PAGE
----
Quantifying the association between COVID-19, ethnicity and mortality: A cohort study across three UK national databases

Lead Research Organisation: University of Oxford
Department Name: Primary Care Health Sciences

Abstract

Purpose: Early evidence suggests increased severity of COVID-19 disease amongst Black, Asian and Ethnic minority (BAME) groups. There is limited evidence from population-based cohorts at scale across the UK or internationally that quantify within BAME group differences, or examine these in relation to modifiable risk factors.

Aim: To describe the prevalence of confirmed COVID-19 cases by ethnic group in a large and representative sample of UK adults, and to quantify the association between ethnicity and mortality stratified by COVID-19 infection and modifiable clinical and social risk factors (blood pressure, HbA1c level, total cholesterol, Body Mass Index, smoking status, co-morbidities, medication use, domicile and household number).

Methods: A cohort study of adults registered across three large national primary care databases in England, representing over 40% of the UK population. Participant sociodemographic, deprivation, clinical and domicile characteristics will be summarised and compared by higher level ethnic group (White, Black, Asian and Mixed Other) and their subgroups. For example, the Asian subgroup includes Pakistani, Indian, Bangladeshi or Chinese while the Black subgroup includes African or Carribean, as per the 2011 census. Hazard ratios and 95% confidence intervals for all-cause mortality and COVID-19 mortality, adjusted for potentially confounding factors will be calculated using Cox's proportional hazard regression.

Implication: Our findings could provide rapid evidence on patterns of COVID-19 and associated mortality across and within ethnic groups in the UK. This has the potential to inform targeted mitigation public health strategies, and could alter clinical thresholds for at-risk patients presenting with the infection.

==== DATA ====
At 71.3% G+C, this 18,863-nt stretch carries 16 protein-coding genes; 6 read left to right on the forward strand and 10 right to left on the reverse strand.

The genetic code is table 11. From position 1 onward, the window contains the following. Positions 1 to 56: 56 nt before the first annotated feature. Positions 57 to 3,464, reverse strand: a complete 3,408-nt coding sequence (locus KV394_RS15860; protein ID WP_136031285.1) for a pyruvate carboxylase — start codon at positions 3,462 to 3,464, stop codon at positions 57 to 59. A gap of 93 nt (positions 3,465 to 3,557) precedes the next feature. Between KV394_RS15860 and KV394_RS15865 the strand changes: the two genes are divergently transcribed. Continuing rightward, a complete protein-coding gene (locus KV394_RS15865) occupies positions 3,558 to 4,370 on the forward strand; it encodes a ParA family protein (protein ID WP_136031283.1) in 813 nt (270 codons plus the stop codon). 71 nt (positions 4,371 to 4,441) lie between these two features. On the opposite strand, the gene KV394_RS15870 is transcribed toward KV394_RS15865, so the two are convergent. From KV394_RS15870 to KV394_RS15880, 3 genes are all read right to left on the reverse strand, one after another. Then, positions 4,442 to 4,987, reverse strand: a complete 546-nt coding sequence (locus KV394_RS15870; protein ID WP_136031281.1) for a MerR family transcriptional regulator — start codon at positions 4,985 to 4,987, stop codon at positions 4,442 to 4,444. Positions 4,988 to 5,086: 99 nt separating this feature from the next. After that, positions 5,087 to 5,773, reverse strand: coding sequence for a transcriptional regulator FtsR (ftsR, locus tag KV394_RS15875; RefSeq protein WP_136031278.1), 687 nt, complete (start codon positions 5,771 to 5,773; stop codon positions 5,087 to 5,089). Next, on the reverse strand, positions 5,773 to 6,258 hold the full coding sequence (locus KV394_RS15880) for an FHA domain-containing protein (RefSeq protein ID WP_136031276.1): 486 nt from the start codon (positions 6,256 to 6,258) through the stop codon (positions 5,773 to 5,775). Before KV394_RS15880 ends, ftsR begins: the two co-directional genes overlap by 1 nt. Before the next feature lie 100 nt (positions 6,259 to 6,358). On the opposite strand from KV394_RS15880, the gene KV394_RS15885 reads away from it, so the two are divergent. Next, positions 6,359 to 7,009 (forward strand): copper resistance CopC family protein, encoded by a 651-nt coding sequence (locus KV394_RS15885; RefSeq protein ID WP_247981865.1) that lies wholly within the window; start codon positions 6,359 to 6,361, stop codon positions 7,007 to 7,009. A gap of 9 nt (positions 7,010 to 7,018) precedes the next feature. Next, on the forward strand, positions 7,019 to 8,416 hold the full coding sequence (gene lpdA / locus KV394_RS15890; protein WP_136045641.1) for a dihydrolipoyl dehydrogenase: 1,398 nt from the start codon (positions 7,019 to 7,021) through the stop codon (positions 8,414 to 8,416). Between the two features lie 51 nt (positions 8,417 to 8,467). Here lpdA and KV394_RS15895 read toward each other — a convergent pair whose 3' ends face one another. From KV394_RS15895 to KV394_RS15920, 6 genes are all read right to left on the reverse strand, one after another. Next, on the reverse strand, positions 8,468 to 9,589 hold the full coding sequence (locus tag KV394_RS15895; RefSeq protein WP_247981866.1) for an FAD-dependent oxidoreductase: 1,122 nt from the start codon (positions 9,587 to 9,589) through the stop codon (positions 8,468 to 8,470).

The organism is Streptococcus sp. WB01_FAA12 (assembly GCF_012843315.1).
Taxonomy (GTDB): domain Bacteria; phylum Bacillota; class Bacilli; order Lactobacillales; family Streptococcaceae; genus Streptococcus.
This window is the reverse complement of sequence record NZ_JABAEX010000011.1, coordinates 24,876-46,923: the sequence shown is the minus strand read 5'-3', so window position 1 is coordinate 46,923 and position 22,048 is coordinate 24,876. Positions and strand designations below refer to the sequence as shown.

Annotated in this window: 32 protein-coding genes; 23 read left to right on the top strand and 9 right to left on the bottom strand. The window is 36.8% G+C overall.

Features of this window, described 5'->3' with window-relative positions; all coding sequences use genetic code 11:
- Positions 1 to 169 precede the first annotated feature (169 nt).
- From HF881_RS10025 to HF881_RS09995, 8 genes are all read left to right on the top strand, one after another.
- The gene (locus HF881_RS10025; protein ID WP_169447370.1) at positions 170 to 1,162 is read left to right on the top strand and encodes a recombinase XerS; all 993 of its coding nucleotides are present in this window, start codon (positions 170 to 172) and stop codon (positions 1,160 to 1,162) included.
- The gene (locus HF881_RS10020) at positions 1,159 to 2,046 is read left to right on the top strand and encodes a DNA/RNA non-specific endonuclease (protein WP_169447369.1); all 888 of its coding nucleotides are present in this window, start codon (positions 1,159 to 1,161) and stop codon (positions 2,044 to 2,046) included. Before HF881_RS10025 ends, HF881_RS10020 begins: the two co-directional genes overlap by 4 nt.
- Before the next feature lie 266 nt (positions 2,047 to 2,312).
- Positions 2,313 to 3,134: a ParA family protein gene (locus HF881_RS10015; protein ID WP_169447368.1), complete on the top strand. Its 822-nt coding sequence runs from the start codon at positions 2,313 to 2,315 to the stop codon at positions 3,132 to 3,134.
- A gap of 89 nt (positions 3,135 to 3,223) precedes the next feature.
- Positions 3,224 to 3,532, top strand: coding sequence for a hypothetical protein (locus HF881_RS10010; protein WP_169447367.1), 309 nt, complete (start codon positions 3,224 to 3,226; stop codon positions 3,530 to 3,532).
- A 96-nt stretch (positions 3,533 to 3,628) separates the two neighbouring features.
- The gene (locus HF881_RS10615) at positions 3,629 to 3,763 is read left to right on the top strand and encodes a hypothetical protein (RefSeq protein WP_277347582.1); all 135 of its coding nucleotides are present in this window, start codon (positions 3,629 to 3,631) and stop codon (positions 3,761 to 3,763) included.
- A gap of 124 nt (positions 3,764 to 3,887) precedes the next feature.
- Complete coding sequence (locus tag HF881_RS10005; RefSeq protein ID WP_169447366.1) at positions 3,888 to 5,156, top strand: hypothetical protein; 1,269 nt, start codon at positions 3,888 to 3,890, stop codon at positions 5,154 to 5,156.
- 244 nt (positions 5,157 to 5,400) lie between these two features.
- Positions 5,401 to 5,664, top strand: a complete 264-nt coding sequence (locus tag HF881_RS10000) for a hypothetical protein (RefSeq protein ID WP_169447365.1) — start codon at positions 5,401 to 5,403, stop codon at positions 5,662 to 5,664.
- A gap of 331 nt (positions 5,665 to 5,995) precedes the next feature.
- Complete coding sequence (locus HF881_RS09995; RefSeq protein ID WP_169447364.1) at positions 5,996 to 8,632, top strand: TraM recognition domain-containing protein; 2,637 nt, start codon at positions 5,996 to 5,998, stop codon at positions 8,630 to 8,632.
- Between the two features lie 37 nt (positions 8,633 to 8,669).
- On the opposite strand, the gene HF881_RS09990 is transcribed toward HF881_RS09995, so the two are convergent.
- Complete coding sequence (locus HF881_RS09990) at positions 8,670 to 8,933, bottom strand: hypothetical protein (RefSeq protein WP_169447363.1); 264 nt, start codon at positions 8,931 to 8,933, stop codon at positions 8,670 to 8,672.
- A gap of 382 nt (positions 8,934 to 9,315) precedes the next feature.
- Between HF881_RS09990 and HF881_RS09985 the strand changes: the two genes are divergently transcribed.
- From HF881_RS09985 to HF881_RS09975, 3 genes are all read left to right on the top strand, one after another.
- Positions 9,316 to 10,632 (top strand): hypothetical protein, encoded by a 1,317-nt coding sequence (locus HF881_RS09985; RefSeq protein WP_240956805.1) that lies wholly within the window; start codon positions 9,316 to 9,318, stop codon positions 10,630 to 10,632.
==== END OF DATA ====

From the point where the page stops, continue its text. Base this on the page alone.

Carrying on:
Technical Summary

Purpose: Early evidence suggests increased severity of COVID-19 disease amongst Black, Asian and Ethnic minority (BAME) groups. There is limited evidence from population-based cohorts at scale across the UK or internationally that quantify within BAME group differences, or examine these in relation to modifiable risk factors.

Aim: To describe the prevalence of confirmed COVID-19 cases by ethnic group in a large and representative sample of UK adults, and to quantify the association between ethnicity and mortality stratified by COVID-19 infection and modifiable clinical and social risk factors (blood pressure, HbA1c level, total cholesterol, Body Mass Index, smoking status, co-morbidities, medication use, domicile and household number).

Methods: A cohort study of adults registered across three large national primary care databases in England, representing over 40% of the UK population. Participant sociodemographic, deprivation, clinical and domicile characteristics will be summarised and compared by higher level ethnic group (White, Black, Asian and Mixed Other) and their subgroups. For example, the Asian subgroup includes Pakistani, Indian, Bangladeshi or Chinese while the Black subgroup includes African or Carribean, as per the 2011 census. Hazard ratios and 95% confidence intervals for all-cause mortality and COVID-19 mortality, adjusted for potentially confounding factors will be calculated using Cox's proportional hazard regression.

Implication: Our findings could provide rapid evidence on patterns of COVID-19 and associated mortality across and within ethnic groups in the UK. This has the potential to inform targeted mitigation public health strategies, and could alter clinical thresholds for at-risk patients presenting with the infection.

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